Peak 7682 by Livingston Douglas

Elevation: 7,682 ft
Prominence: 713

Find Nearby Peaks

This peak is not in the book. Published November 2022

Peak 7682 sits above Litz Basin and separates Sugar Creek from Foster Creek. It is a mix of thick forest on its north side and open scrub on its south side. USGS Mapleton

Peak 7682 as viewed from the northwest. Livingston Douglas Photo


Same as for Self Help Peak. This is the final leg of a 3-peak adventure that includes Self Help Peak (6,964 feet), Peak 6990, and Peak 7682.

Map Errors

The USGS topo map shows two trails in the Litz Creek area that no longer exist. The trail junction at 6,056 feet (map) is unsigned but has flagging tape on the nearby field grass/scrub. This junction is critical and should be signed since it is the junction for FST-108 and FST-315. A wrong turn here would be catastrophic.

North Ridge, Class 2

The Climb

From the dry gully that separates Peak 6990 from Peak 7682, bushwhack through a short patch of forest to reach open grass on the right/west side of a ridge hump that is positioned north of Peak 7682. Contour diagonally upward and right (southeast) to reach a forested saddle at the base of the north ridge of Peak 7682. Skirt the left/west side of the dense forest/brush of the saddle until the open terrain runs out.

Bushwhack east up a miserable slope of dense forest, brush, and blowdown. Battle your way up to the rounded crest of the north ridge, only to find that it, too, is a mess of thick brush, blowdown, and scattered pines. Head southeast then south up the miserable ridge to reach rockier terrain above that has much less scrub to contend with. The final push to the summit is in open terrain on easy rock/scrub then short field grass. The summit of Peak 7682 is an open ridgeline on one side with dense forest on the other side. The high point has a very tall, nicely-constructed summit cairn.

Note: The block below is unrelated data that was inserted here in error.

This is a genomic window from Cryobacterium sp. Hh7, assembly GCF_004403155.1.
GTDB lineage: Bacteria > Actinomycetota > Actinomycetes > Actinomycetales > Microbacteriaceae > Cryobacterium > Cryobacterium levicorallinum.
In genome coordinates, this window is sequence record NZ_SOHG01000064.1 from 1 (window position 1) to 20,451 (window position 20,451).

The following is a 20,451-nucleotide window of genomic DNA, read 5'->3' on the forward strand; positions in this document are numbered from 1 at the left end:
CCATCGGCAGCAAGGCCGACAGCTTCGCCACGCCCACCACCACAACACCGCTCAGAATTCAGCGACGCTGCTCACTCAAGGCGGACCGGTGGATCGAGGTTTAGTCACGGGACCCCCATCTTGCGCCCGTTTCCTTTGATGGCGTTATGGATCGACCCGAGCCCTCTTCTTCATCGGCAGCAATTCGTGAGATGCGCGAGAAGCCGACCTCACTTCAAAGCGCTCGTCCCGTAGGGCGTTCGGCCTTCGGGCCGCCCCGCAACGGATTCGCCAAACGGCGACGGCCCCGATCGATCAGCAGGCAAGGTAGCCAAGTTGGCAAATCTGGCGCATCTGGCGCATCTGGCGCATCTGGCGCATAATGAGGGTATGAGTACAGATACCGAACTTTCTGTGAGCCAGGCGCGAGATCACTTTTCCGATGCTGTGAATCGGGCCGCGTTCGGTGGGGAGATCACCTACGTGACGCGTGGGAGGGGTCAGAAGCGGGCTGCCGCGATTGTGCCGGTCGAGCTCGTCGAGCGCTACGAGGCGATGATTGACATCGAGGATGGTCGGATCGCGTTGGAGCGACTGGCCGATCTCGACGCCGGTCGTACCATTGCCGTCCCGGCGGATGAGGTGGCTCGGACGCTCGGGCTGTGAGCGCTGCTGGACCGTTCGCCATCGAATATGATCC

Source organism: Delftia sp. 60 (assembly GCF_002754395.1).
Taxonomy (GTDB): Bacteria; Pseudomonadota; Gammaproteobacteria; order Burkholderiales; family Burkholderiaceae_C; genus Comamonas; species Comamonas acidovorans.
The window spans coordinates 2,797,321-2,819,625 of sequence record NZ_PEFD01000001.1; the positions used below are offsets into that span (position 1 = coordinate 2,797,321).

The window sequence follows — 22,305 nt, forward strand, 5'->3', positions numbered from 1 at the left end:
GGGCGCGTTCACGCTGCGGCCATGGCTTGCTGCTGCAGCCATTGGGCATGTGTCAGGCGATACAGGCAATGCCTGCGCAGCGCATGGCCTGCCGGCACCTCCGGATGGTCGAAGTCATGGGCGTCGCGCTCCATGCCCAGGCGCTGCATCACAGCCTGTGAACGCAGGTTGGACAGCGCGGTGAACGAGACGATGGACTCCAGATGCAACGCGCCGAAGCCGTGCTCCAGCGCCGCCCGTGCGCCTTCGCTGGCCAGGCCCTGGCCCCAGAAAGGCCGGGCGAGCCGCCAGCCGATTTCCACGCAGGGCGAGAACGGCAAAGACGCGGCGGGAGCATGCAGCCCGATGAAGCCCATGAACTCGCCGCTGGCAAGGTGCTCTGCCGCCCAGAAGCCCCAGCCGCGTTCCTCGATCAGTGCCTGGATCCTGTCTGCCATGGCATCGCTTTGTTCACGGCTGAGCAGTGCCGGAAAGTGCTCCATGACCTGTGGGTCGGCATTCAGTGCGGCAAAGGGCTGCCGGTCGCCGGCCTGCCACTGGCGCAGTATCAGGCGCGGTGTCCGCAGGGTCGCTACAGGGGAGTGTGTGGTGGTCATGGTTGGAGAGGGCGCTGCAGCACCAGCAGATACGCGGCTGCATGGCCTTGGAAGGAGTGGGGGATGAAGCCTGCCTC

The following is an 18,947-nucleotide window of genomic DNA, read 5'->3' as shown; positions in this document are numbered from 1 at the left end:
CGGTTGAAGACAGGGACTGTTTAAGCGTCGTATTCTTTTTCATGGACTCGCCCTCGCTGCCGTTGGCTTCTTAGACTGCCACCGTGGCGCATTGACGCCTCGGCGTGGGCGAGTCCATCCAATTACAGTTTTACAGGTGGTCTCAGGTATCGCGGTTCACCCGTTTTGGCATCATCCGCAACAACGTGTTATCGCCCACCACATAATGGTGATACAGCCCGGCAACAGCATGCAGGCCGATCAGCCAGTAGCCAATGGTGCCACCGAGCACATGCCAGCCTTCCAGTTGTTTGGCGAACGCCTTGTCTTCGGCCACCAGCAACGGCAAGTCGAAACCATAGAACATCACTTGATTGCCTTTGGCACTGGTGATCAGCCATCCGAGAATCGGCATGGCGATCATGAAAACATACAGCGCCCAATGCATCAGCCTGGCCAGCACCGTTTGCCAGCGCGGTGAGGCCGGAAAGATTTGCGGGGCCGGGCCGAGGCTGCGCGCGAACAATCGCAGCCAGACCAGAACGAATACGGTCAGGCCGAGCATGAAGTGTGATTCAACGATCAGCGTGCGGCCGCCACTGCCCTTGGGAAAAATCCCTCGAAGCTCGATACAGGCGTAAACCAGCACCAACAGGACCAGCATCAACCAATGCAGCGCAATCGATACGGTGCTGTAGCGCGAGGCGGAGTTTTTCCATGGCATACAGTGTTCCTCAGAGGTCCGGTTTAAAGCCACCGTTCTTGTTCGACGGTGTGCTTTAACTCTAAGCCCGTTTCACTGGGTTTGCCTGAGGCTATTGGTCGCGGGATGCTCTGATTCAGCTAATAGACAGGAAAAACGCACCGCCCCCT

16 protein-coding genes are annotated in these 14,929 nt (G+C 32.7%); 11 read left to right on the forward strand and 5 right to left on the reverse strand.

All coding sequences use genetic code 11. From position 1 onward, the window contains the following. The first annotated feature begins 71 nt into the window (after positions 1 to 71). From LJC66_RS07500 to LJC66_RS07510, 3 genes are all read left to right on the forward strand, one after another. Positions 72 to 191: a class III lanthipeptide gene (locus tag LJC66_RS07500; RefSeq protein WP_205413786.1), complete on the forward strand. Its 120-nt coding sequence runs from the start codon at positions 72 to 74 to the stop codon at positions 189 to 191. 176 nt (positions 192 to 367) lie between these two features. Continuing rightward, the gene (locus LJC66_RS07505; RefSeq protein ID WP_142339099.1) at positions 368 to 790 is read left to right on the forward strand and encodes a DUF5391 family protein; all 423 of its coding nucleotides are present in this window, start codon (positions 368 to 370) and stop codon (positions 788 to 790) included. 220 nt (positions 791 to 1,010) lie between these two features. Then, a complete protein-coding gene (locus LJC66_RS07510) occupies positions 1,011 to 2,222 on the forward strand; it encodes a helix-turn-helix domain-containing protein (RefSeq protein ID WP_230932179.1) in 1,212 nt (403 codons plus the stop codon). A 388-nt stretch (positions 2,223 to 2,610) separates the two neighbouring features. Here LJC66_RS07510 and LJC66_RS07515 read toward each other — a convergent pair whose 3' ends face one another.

The tall cairn atop Peak 7682, looking northeast. Livingston Douglas Photo

West Ridge/Northwest Spur, Class 3

The Descent

From the summit, descend west to a saddle. Descend left/south of the forest line in open scrub. From the saddle, bushwhack through a short patch of aspens to reach open terrain. Scramble west to the open summit of Point 7350 on a combination of ground boulders and field grass. Descend west from Point 7350 and downclimb some high, hidden cliff bands (Class 3), staying left/south of the forested terrain. These cliff bands have thick brush mixed in, so they are difficult to get through. Once below the cliff bands, descend an open, grassy, rounded shoulder northwest down to a flat, rocky outcrop.

The shoulder forks at this outcrop. Go left/west-northwest and descend a steeper, more tedious mix of ground boulders, grass, and taller scrub to reach easier field grass below. Stay in open terrain (grass) and descend until it runs out and you must drop to the brushy, thickly-forested Foster Creek drainage. Find a cattle trail that descends diagonally right/northeast to make the forest bushwhack short and easy. Cross the dry drainage and quickly reach open scrub terrain. Angle diagonally right/northwest to intersect FST-315, a rather weak footpath in the field grass. Follow FST-315 west to a trail junction that is marked with flagging tape. Go hard right/north at this junction and follow FST-108 north all the way back to the Albert Moser Campground, crossing Self Help Hollow on the way. The trail is narrow and has tall, thick foliage on both sides in its final mile. It makes you very wary about bushwhacking in this area, even in open terrain.

Peak 7682 (thickly forested ridge/hump in mid-ground) as viewed from Point 7350 to its west. Livingston Douglas Photo

Additional Resources

Mountain Range: Bear River Range

Longitude: -111.66239   Latitude: 42.10579

Comments are closed.